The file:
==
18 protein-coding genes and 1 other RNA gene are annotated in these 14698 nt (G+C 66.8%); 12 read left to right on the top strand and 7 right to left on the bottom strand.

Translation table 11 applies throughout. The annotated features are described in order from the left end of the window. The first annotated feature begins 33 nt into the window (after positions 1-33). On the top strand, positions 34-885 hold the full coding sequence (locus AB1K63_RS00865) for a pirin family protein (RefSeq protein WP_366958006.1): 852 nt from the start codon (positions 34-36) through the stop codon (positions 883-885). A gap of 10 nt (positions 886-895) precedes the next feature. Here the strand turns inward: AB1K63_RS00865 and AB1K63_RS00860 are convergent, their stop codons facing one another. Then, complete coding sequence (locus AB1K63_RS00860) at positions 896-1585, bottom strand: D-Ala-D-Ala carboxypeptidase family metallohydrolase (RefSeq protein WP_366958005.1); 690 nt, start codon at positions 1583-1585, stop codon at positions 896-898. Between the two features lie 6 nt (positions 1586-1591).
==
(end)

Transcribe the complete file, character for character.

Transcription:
18 protein-coding genes and 1 other RNA gene are annotated in these 14698 nt (G+C 66.8%); 12 read left to right on the top strand and 7 right to left on the bottom strand.

Translation table 11 applies throughout. The annotated features are described in order from the left end of the window. The first annotated feature begins 33 nt into the window (after positions 1-33). On the top strand, positions 34-885 hold the full coding sequence (locus AB1K63_RS00865) for a pirin family protein (RefSeq protein WP_366958006.1): 852 nt from the start codon (positions 34-36) through the stop codon (positions 883-885). A gap of 10 nt (positions 886-895) precedes the next feature. Here the strand turns inward: AB1K63_RS00865 and AB1K63_RS00860 are convergent, their stop codons facing one another. Then, complete coding sequence (locus AB1K63_RS00860) at positions 896-1585, bottom strand: D-Ala-D-Ala carboxypeptidase family metallohydrolase (RefSeq protein WP_366958005.1); 690 nt, start codon at positions 1583-1585, stop codon at positions 896-898. Between the two features lie 6 nt (positions 1586-1591).